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Sennheiser partners with Phonebloks to add audio to modular smartphones like Project Ara

Tom Morgan
12 May 2014
Project Ara
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Sennheiser has announced that it is now an official partner to the Phonebloks project, the modular smartphone now being developed by Google as Project Ara

Sennheiser has revealed it is now an official Phonebloks partner, and will be lending its audio expertise to the modular smartphone startup ahead of a retail release as a part of Google's Project Ara.

Originally founded by Dutch designer Dave Hakkens, Phonebloks is the concept of a smartphone that could be upgraded by the user rather than thrown away once it gets old and new models arrive. The modular concept could be upgraded with a range of modules which could potentially make every phone unique, with a bigger battery instead of a camera module for anyone that needs long battery life, faster processor once a new CPU goes on sale, or a better camera depending on what the owner uses their phone for.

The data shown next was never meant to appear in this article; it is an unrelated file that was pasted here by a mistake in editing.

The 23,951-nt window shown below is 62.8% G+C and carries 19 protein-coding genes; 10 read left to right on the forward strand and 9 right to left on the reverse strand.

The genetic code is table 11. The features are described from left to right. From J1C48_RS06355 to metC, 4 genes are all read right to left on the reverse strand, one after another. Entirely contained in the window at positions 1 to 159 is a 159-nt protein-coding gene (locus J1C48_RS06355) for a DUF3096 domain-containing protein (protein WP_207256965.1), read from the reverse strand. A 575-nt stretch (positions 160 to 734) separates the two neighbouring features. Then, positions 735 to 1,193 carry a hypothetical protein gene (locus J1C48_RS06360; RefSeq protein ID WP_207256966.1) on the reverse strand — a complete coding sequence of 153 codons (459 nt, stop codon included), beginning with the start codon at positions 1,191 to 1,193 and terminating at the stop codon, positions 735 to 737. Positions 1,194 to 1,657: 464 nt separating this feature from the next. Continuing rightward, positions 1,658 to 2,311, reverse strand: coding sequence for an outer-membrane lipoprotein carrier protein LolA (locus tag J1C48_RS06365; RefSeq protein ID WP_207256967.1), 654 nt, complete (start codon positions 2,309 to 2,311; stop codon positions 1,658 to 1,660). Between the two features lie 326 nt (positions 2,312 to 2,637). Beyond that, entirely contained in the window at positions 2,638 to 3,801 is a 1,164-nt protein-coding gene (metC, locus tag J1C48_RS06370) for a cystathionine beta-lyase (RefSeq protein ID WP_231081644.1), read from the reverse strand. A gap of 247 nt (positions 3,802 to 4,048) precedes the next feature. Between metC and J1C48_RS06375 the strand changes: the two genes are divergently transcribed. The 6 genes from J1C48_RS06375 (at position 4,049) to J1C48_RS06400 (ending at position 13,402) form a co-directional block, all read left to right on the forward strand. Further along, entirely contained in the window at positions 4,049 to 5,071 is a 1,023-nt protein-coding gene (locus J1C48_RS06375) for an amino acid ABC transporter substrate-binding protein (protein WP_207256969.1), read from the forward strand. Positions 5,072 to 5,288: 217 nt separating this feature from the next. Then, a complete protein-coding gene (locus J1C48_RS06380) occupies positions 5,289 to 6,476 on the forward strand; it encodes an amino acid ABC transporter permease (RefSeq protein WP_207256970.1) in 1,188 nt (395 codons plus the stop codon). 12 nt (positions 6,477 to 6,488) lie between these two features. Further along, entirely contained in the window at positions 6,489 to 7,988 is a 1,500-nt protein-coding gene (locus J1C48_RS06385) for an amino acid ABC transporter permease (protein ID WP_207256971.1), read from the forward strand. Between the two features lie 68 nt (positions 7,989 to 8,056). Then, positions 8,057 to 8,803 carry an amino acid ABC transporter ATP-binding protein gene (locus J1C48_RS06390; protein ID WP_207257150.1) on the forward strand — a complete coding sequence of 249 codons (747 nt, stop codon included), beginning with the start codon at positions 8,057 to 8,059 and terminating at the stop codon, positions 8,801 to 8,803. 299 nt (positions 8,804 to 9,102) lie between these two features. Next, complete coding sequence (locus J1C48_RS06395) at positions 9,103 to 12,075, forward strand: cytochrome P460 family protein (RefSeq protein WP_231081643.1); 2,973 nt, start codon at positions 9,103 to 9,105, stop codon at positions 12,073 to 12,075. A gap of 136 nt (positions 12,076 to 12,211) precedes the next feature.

“Every time we discard a gadget, we throw away many valuable components that are still in perfect working order," Hakkens said at the company's first developers' meeting earlier this year. "Phonebloks’ vision is to conserve natural resources and thus ensure sustainable development. Rather than buying a completely new smartphone every two years, all you will need to do with Phonebloks is replace the parts you want to upgrade.”

With Sennheiser now on board, the project has engineers that will help develop the handset's speech function and audio transmission.

“Sennheiser has the necessary technical excellence and also shares a corporate philosophy that places equal emphasis on sustainability," said Hakkens. "Its products are distinguished by first-class quality and durability and they also provide the option of replacing individual components. This sustainability ethos is an essential part of our company vision.”

Unfortunately we're still no closer to learning of an official release date for Phonebloks or Project Ara, with the latest estimates suggesting 2015 at the earliest. There's also no indication of price.

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